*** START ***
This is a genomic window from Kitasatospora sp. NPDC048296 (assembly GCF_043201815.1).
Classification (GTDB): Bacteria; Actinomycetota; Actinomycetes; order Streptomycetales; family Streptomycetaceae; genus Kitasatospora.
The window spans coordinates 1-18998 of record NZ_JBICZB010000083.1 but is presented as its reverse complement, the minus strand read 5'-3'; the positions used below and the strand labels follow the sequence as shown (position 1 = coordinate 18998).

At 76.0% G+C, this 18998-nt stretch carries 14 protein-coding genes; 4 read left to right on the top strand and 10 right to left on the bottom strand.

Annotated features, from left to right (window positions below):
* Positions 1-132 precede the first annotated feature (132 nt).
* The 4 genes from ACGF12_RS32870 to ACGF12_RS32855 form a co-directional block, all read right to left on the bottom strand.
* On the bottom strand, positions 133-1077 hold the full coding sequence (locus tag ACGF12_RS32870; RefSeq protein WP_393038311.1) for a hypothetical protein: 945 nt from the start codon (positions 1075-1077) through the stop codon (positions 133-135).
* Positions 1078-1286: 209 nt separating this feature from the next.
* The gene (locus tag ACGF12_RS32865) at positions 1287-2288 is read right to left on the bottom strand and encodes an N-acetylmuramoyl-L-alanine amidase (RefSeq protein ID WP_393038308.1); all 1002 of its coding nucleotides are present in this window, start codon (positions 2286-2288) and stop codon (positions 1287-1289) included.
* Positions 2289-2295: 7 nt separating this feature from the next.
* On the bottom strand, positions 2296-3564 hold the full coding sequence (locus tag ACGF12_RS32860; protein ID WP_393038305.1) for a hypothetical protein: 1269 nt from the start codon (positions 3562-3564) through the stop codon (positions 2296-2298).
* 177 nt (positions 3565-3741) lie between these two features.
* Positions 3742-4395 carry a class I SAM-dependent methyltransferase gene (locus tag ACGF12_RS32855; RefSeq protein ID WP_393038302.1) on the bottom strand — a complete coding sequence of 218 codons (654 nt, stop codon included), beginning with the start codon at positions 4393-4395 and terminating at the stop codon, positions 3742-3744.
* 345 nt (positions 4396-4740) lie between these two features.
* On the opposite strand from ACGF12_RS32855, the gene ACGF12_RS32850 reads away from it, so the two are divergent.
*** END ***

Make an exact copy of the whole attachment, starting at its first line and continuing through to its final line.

This is a genomic window from Kitasatospora sp. NPDC048296 (assembly GCF_043201815.1).
Classification (GTDB): Bacteria; Actinomycetota; Actinomycetes; order Streptomycetales; family Streptomycetaceae; genus Kitasatospora.
The window spans coordinates 1-18998 of record NZ_JBICZB010000083.1 but is presented as its reverse complement, the minus strand read 5'-3'; the positions used below and the strand labels follow the sequence as shown (position 1 = coordinate 18998).

At 76.0% G+C, this 18998-nt stretch carries 14 protein-coding genes; 4 read left to right on the top strand and 10 right to left on the bottom strand.

Annotated features, from left to right (window positions below):
* Positions 1-132 precede the first annotated feature (132 nt).
* The 4 genes from ACGF12_RS32870 to ACGF12_RS32855 form a co-directional block, all read right to left on the bottom strand.
* On the bottom strand, positions 133-1077 hold the full coding sequence (locus tag ACGF12_RS32870; RefSeq protein WP_393038311.1) for a hypothetical protein: 945 nt from the start codon (positions 1075-1077) through the stop codon (positions 133-135).
* Positions 1078-1286: 209 nt separating this feature from the next.
* The gene (locus tag ACGF12_RS32865) at positions 1287-2288 is read right to left on the bottom strand and encodes an N-acetylmuramoyl-L-alanine amidase (RefSeq protein ID WP_393038308.1); all 1002 of its coding nucleotides are present in this window, start codon (positions 2286-2288) and stop codon (positions 1287-1289) included.
* Positions 2289-2295: 7 nt separating this feature from the next.
* On the bottom strand, positions 2296-3564 hold the full coding sequence (locus tag ACGF12_RS32860; protein ID WP_393038305.1) for a hypothetical protein: 1269 nt from the start codon (positions 3562-3564) through the stop codon (positions 2296-2298).
* 177 nt (positions 3565-3741) lie between these two features.
* Positions 3742-4395 carry a class I SAM-dependent methyltransferase gene (locus tag ACGF12_RS32855; RefSeq protein ID WP_393038302.1) on the bottom strand — a complete coding sequence of 218 codons (654 nt, stop codon included), beginning with the start codon at positions 4393-4395 and terminating at the stop codon, positions 3742-3744.
* 345 nt (positions 4396-4740) lie between these two features.
* On the opposite strand from ACGF12_RS32855, the gene ACGF12_RS32850 reads away from it, so the two are divergent.